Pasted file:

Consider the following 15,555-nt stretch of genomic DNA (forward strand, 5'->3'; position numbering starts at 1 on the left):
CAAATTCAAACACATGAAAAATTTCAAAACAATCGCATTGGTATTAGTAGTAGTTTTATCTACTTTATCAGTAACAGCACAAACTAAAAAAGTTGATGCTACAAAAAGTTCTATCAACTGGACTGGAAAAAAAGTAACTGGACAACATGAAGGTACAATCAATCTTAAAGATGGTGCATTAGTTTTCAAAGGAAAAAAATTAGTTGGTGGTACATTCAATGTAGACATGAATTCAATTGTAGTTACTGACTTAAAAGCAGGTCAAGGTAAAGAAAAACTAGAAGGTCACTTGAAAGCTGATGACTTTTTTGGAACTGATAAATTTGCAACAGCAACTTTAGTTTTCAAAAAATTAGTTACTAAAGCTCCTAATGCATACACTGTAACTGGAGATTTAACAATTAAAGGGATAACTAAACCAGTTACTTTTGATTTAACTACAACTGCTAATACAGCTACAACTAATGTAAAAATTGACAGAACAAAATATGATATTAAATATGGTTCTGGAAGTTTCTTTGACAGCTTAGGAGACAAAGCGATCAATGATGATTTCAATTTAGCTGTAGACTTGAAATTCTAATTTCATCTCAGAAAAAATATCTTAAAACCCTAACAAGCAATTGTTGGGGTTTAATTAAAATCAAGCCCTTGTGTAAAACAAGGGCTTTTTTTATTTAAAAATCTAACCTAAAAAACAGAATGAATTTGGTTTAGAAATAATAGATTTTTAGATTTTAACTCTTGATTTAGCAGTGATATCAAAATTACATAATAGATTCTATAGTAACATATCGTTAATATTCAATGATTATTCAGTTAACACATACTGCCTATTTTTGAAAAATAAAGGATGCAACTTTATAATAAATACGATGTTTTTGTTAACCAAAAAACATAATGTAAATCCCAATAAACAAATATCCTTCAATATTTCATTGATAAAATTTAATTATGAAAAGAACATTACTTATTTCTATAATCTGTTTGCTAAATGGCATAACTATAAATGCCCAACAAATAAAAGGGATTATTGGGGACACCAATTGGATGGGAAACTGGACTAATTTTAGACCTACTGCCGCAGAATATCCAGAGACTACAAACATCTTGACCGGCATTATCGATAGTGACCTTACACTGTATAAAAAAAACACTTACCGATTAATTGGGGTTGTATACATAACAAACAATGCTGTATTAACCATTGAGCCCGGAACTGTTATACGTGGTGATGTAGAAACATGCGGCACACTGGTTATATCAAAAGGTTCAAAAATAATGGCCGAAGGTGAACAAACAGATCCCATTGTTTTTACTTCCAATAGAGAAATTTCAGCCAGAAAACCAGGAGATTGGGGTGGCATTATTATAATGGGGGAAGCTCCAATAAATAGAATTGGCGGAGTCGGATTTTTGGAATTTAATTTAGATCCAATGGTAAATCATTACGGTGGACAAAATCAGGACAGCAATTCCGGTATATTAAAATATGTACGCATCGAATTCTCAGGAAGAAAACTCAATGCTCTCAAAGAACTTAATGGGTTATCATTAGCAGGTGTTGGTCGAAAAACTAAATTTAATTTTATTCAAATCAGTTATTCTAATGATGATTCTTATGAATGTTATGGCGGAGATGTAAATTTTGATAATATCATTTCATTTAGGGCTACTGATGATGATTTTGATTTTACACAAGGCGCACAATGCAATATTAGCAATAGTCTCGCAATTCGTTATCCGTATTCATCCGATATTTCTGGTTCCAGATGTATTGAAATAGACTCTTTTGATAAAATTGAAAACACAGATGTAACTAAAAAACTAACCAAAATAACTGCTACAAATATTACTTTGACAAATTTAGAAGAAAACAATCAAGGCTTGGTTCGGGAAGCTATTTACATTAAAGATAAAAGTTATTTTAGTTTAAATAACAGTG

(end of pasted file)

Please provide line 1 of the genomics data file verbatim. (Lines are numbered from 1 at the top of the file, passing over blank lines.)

Consider the following 15,555-nt stretch of genomic DNA (forward strand, 5'->3'; position numbering starts at 1 on the left):